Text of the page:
Knowing that social work has been her calling, Sayyeda Khalfan has followed her passion.
by Rachel Voorhees“The program offered so many things, from course work to experiences to networking.”—Sayyeda Khalfan
Whether she’s raising money for Comfort Aid International with the Muslim Student Association, volunteering in the local community with Social Work Action Gateway (SWAG) or coordinating youth group activities at her mosque, Sayyeda Khalfan believes that “giving back is a duty.” As a senior in the School of Social Work, she is developing the skill set needed for a career of helping others.
Ms. Khalfan, a senior, always knew social work was her calling, but Adelphi wasn’t her first choice initially. It was after meeting James Mullen, Ph.D., the former director of undergraduate social work, at an open house that she decided to attend the School.
“The way he described social work just spoke so well to me,” she said. “It felt like the program offered so many things, from course work to experiences to networking.”
The choice to attend Adelphi only heightened Ms. Khalfan’s passion for social work.
“Social work students are active, friendly and always pushing for opportunities to work with people,” she said. “Walking into the Social Work Building is the most pleasant part of my day because I always get smiles and support from students and faculty.”
Taking courses such as Introduction to Principles and Practice in Social Work I has taught her what it takes to be a social worker in today’s tumultuous world.
“The Science of Social Work taught me about disease from the perspective of a social worker rather than a biologist,” she said. “[The] Writing for the Helping Professions [course] made it easy for us to hone our writing skills, because we were allowed to choose topics we were passionate about for our writing assignments. We don’t just read the textbook. Each professor has so much experience from their own career and it really brings a lot of light to the lesson.”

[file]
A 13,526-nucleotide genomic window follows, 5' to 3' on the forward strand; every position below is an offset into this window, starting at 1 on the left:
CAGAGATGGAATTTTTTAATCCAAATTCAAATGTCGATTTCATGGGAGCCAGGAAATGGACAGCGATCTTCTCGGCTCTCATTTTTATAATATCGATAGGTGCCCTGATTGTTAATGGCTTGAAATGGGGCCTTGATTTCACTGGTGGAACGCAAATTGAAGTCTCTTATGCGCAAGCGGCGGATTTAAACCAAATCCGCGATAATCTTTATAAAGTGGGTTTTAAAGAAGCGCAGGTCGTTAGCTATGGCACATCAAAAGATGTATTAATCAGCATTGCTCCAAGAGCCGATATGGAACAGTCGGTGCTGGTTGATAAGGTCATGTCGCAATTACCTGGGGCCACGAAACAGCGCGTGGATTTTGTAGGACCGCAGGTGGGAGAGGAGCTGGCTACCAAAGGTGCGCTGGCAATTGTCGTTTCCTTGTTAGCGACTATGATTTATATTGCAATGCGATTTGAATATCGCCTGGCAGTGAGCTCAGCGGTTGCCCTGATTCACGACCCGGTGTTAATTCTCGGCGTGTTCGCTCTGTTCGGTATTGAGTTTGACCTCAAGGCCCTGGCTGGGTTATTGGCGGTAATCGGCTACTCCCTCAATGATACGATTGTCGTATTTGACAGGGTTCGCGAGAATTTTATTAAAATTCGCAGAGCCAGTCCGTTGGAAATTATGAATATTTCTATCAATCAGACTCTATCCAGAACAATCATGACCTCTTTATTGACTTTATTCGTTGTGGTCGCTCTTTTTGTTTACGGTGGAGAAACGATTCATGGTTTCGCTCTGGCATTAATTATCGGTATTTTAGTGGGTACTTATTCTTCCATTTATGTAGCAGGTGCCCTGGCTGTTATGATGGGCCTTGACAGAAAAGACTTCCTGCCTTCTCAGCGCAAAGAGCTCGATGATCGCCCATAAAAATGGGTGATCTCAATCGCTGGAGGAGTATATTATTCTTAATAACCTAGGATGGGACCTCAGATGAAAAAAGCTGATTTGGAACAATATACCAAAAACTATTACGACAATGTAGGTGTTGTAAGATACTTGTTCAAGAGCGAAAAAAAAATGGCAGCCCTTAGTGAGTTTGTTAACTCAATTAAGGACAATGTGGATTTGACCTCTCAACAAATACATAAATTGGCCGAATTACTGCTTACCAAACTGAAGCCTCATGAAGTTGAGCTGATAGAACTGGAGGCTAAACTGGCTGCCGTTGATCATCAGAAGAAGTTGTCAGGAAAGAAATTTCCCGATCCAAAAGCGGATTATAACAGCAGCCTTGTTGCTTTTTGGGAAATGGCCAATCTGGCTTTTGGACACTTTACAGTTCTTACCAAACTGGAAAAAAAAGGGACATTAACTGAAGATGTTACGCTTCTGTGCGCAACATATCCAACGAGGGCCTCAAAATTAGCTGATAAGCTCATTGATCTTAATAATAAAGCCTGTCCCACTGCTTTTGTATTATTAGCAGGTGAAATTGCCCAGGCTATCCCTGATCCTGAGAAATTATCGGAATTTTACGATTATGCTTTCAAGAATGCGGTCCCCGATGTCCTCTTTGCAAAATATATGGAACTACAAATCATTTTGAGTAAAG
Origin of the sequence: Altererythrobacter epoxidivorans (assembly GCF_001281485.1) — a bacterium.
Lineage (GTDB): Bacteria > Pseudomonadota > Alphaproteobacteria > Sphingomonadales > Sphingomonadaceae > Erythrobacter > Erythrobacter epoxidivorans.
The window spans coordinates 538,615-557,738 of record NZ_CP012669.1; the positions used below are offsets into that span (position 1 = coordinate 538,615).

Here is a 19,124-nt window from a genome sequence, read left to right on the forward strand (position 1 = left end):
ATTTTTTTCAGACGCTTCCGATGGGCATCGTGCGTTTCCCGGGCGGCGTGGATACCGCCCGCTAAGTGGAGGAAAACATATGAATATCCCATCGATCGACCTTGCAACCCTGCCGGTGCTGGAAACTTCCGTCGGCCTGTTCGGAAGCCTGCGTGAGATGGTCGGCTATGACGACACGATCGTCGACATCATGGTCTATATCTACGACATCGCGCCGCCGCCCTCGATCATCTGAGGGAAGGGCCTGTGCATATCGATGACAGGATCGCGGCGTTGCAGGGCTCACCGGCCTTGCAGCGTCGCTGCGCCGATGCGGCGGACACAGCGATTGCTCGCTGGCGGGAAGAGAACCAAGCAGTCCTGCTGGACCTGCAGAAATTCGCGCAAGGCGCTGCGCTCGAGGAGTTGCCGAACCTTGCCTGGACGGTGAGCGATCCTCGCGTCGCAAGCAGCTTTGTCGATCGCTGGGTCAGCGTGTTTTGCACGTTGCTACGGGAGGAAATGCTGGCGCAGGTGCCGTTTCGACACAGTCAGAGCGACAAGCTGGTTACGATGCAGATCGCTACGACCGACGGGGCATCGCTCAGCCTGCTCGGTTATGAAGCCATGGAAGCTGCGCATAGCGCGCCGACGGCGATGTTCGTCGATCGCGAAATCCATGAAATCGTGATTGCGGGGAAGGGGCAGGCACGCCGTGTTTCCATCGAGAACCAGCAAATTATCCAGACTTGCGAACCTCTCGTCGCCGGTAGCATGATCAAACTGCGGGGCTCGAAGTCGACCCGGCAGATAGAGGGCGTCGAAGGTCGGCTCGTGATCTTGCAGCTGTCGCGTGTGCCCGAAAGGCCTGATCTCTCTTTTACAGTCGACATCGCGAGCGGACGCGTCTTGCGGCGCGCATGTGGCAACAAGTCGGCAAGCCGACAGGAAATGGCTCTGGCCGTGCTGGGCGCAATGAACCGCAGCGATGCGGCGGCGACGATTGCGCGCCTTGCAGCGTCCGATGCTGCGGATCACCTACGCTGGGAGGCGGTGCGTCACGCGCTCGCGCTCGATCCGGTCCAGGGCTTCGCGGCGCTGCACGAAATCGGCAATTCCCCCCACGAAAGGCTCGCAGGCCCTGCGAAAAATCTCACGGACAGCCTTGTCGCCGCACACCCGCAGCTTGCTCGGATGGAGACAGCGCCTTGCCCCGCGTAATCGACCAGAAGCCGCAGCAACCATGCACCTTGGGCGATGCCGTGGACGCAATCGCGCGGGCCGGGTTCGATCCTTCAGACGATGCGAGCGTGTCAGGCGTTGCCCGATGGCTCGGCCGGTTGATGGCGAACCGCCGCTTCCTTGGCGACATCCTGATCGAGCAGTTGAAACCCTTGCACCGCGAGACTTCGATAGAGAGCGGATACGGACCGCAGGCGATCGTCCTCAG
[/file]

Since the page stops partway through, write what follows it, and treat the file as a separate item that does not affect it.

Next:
Ms. Khalfan also credits the Honors College for enhancing her understanding of social work. She says engaging in class discussions about human behavior and analyzing texts from history have given her a “backbone” in social work.
“The Honors College creates the skill of questioning and that’s always important in social work,” she said. “You always have to question in social work and that’s for the betterment of your client.”
Aside from the classes, Ms. Khalfan is grateful for the concrete experience she has gained. After Superstorm Sandy hit in 2012, she joined a group of Adelphi students and faculty members who headed to a community devastated by the storm to offer both help cleaning up and moral support to residents. She found the experience incredibly demanding but “amazing to see what it’s like to be in a position to help people.”
She has been an active member of SWAG and was also able to put her skills to the test during her internship with the Gateway Youth Outreach after-school program at Gotham Avenue Elementary School in Elmont, New York. In this position, which is the first of two required field placements, she served as a mentor to students by helping them with with homework and resolving peer conflicts. And, over spring break 2014, she joined Julie Altman, Ph.D., associate professor, and a group of undergraduate and graduate students to study social work in Sweden.
After her anticipated graduation in May 2015, she will pursue a master’s degree, which she will earn in just one year as a student in the Advanced M.S.W. Standing program. In the future she hopes to continue her work with youth and in Muslim communities.
“That’s what I love about social work,” she said. “It’s an opportunity for me to do what I already love, professionally.”
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